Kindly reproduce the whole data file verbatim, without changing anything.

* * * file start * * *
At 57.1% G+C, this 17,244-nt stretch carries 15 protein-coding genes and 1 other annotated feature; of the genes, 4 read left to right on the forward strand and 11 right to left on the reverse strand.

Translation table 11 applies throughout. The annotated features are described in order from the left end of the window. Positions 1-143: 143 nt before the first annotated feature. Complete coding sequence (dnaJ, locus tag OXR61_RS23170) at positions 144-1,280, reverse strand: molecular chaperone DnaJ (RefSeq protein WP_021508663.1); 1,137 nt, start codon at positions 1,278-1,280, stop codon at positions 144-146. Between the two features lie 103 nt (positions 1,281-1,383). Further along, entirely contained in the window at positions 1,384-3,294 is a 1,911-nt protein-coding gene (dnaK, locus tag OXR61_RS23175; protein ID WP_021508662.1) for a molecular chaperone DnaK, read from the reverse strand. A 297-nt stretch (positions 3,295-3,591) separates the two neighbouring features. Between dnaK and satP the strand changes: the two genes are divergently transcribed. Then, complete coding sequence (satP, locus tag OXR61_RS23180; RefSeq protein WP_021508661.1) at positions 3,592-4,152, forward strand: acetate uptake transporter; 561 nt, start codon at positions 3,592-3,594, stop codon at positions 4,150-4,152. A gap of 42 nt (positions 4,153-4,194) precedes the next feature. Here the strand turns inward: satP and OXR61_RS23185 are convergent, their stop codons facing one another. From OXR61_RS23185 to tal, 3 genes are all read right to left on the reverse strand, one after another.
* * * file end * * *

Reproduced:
At 57.1% G+C, this 17,244-nt stretch carries 15 protein-coding genes and 1 other annotated feature; of the genes, 4 read left to right on the forward strand and 11 right to left on the reverse strand.

Translation table 11 applies throughout. The annotated features are described in order from the left end of the window. Positions 1-143: 143 nt before the first annotated feature. Complete coding sequence (dnaJ, locus tag OXR61_RS23170) at positions 144-1,280, reverse strand: molecular chaperone DnaJ (RefSeq protein WP_021508663.1); 1,137 nt, start codon at positions 1,278-1,280, stop codon at positions 144-146. Between the two features lie 103 nt (positions 1,281-1,383). Further along, entirely contained in the window at positions 1,384-3,294 is a 1,911-nt protein-coding gene (dnaK, locus tag OXR61_RS23175; protein ID WP_021508662.1) for a molecular chaperone DnaK, read from the reverse strand. A 297-nt stretch (positions 3,295-3,591) separates the two neighbouring features. Between dnaK and satP the strand changes: the two genes are divergently transcribed. Then, complete coding sequence (satP, locus tag OXR61_RS23180; RefSeq protein WP_021508661.1) at positions 3,592-4,152, forward strand: acetate uptake transporter; 561 nt, start codon at positions 3,592-3,594, stop codon at positions 4,150-4,152. A gap of 42 nt (positions 4,153-4,194) precedes the next feature. Here the strand turns inward: satP and OXR61_RS23185 are convergent, their stop codons facing one another. From OXR61_RS23185 to tal, 3 genes are all read right to left on the reverse strand, one after another.